A new supertall building development is gaining momentum in Midtown Manhattan, one that’s faced its fair share of financial struggles. This isn’t breaking news in itself, but the lender who may be behind it is: Bank OZK, a once-obscure lender from Little Rock, Arkansas, that’s become one of the country’s most aggressive backers of American commercial real estate development.
Bank OZK is close to issuing a $410 million loan to Rabina, the developer of a 70-story mixed-use building at 520 Fifth Avenue. It would be one of OZK’s largest construction loans, but the bank has recently issued many such large loans.
OZK and more mid-sized regional banks like them are filling a void left by larger banks like Wells Fargo and Bank of America, who have been recently shying away from large development loans because they tend to be risky.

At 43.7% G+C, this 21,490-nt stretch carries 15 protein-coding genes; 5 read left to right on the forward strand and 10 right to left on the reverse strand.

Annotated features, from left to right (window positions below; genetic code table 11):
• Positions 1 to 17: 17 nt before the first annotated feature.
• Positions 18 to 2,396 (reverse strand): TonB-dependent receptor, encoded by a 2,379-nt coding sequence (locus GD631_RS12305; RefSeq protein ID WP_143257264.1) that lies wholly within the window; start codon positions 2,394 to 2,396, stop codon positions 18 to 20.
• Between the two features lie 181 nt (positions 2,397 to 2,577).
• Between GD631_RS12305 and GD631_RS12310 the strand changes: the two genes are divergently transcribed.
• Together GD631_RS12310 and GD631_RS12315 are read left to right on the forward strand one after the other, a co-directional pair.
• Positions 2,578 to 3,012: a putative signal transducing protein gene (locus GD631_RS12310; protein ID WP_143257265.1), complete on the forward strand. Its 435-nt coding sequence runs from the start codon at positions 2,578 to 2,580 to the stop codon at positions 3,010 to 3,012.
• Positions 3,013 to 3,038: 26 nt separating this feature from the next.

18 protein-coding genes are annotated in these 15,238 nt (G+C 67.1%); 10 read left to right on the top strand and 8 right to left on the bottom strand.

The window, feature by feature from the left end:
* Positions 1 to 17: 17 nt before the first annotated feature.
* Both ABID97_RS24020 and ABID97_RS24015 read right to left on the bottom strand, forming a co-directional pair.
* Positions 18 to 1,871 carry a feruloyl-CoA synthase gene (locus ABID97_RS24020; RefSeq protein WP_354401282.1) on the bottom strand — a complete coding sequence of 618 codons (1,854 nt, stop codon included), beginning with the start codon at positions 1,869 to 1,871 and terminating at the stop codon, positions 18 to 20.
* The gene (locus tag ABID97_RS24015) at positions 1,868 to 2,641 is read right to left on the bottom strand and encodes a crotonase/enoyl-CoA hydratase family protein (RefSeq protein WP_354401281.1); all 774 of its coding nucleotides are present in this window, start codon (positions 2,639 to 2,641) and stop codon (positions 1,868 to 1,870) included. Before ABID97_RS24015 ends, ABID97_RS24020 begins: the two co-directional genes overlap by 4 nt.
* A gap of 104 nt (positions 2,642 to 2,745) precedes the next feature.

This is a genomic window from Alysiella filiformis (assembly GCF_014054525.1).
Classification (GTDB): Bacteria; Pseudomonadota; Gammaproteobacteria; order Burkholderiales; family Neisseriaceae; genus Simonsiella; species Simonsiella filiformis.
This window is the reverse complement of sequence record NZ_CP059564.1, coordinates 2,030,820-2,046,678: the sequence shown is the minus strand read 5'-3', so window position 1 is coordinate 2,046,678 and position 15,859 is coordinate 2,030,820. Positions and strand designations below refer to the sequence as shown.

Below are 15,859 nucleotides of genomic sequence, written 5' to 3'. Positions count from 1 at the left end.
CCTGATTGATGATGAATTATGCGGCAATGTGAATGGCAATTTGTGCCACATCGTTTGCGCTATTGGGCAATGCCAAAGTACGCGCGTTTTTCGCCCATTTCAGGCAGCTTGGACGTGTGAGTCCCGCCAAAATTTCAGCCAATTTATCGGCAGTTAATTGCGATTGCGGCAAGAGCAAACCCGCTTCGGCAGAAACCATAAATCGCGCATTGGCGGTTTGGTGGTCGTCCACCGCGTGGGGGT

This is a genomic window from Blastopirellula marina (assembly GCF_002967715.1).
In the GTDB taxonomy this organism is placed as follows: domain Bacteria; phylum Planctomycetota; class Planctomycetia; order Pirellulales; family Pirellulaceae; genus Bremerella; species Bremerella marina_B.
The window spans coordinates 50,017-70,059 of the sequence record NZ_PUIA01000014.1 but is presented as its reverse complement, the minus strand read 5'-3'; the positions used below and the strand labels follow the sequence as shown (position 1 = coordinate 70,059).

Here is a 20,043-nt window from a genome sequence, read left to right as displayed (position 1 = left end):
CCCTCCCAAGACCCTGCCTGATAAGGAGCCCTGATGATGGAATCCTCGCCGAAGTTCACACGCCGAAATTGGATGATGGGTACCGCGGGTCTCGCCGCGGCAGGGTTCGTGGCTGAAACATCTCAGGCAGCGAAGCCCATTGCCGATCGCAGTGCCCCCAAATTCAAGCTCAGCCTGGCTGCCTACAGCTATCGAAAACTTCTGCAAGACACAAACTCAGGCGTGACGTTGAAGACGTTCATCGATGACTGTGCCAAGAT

Bank OZK’s $7.7 billion in construction and land development loans accounted for 42 percent of all loans on its balance sheet as of September, according to the Wall Street Journal. The Journal says that’s the highest percentage for any bank with more than $5 billion in assets and more than 10 times the weighted industry average.
Banks like OZK are helping drive the recent surge in commercial real estate development, especially in New York City. But economists worry about the rise of small lenders like them. Rules designed to reduce risk after the 2008 financial crisis have simply diverted it elsewhere. And if this rise of small lender construction loans goes sour, banks like OZK may not be able to take the losses as well as larger institutions. We will see if the wind is blowing favorably for these banks that are not “too big to fail.”